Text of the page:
Words by Les Rohlf Photos by Kel Rohlf
Les’ Log Notes
Shearwater to Khutze Inlet Miles: 80 Hours: 8.7 Thursday, June 17, 2021
We luxuriated by fixing breakfast before departing the harbor at Shearwater, and started cruising at 5:45. The next section of the Inside Passage that’s open to the ocean is a relatively short crossing of Milbank Sound. We hit the sound at 14 knots at 7:00. There were some pronounced swells and sections of chop. As we turned west and northwest, the swells hit us on the beam and made the ride busier. The swells and chop continued until we were well into Finlayson Channel. I’m thankful we didn’t make the run later in the day. It’s also scary how debris and large logs can disappear in the swells, especially given how low we sit to the water.
We passed a few fishing boats in Milbank Sound, then they passed us again once we slowed down in Tolmie Channel north of Klemtu. It started raining in earnest in Tolmie Channel and continued except for short periods through the remainder of the day. We arrived at our planned anchorage in Khutze Inlet at 2:45. Wow, what a beautiful setting (I’m sure this will become an overused description) – steep mountains on both sides, a snowcapped peak at the head of the inlet, and a waterfall running from the mountaintop to the water just across the inlet from our anchorage.
We dropped the anchor in a little nook in 50 feet of water about a mile inside the entrance. The two other larger cruisers who checked in after us in Sidney pulled in an hour after us and anchored a little farther into the inlet. Despite the rain, we grilled chicken for dinner. The produce and meat we got from the IGA in Port McNeill two days ago has been excellent. They get a shipment only once a week, and our delivery was “late” in the week, so we have been quite pleased.
Khutze Inlet to Baker Inlet Miles: 83 Hours: 12.2 Friday, June 18, 2021
We struggled to get up early, but left the anchorage about 5:45 and made breakfast once underway. We had very smooth water all day, so slow cruised and enjoyed the scenery. While I enjoy eating up miles at speed, cruising at slower speeds make it easier to note and avoid logs and other debris in the water that could ruin one’s day.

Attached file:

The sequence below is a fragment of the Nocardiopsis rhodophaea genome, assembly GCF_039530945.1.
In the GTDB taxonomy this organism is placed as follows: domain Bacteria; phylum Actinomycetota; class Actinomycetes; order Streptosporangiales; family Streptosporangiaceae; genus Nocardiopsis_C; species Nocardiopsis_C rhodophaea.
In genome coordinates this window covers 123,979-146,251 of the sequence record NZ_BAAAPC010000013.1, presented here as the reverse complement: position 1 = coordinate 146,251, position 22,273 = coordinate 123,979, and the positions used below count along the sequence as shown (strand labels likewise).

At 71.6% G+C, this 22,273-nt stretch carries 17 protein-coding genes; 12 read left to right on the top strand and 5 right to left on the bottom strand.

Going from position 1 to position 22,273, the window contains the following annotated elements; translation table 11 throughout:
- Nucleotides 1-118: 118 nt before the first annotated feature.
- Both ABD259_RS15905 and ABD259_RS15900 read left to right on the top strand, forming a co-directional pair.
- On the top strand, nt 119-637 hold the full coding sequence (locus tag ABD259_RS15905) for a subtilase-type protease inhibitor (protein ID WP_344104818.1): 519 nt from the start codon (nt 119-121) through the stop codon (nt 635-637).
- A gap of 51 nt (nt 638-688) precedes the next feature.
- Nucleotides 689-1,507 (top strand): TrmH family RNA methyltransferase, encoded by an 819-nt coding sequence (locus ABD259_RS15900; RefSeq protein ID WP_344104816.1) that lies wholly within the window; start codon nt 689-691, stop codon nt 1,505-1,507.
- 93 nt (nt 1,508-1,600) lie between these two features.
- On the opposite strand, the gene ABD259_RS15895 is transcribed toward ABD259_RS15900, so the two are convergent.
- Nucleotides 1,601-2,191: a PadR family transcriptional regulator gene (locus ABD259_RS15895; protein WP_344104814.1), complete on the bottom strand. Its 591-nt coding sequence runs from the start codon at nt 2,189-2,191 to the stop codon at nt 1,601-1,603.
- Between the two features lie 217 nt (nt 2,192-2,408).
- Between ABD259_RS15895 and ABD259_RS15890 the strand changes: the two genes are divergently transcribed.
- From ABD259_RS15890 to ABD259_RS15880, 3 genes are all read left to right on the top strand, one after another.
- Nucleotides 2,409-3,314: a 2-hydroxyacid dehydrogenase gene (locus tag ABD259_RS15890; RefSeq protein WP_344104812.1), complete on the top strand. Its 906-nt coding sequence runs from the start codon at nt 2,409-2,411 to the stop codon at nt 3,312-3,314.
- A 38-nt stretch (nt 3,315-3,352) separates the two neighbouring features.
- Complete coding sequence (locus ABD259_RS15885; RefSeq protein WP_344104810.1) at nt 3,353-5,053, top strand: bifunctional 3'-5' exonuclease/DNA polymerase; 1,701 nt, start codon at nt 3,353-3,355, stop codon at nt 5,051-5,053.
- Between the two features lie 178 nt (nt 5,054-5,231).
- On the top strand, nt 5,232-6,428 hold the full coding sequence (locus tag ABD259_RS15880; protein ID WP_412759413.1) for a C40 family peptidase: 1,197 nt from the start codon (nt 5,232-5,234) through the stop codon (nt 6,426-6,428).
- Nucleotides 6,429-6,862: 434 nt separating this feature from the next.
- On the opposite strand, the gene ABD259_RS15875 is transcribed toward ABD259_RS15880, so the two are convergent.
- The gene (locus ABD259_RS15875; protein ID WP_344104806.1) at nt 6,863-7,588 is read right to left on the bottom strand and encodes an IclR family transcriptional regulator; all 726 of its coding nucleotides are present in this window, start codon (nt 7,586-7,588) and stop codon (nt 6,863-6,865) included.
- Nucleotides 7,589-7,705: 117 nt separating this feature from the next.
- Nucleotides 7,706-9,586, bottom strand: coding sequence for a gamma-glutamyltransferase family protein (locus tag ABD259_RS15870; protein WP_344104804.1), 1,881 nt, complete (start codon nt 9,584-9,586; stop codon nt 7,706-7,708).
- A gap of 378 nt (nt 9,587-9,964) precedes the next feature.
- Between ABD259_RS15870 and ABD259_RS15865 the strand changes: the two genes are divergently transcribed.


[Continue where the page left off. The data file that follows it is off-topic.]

We saw our first whale of the journey in McKay Reach just before entering Wright Sound. We saw the spout in the distance, then it dove right after. We had a few short moments of cell service as we passed south of Hartley Bay, and I dutifully made my ArriveCAN “daily report from quarantine”.
Midway through the Grenville Channel, we met BC Ferries Northern Adventure heading southbound. People pay good money for the thrill ride we got crossing her wake.
We decided to spend the night in Baker Inlet, which is a beautiful and remote body of water separated from Grenville Channel by Watts Narrows. Waggoner Cruising Guide indicated the narrows could probably be transited with current (i.e. not during slack). We were midway through the flood tide when we passed through the windy, quarter-mile narrows. There was a little sporty rapids as the narrows flushed us into Baker Inlet, but no other situation that compromised directional control.
Tonight was shower night. Unfortunately, the shower sump failed midway through the process, resulting in a few gallons of water under the cabin step and on the cabin floor (Argh!!). Water draining from the shower passes though a hose under the cabin step, which leads to a sump box and pump under the cabinet on the opposite side of the boat. As water fills the box, a float switch triggers the pump to expel the water from the side of the boat – at least that’s the way it’s supposed to work. Something to troubleshoot when we have a spare day in a marina.
Deep calls to deep
in the roar of your waterfalls;
all your waves and breakers
have swept over me. (Psalm 42:7 NIV)
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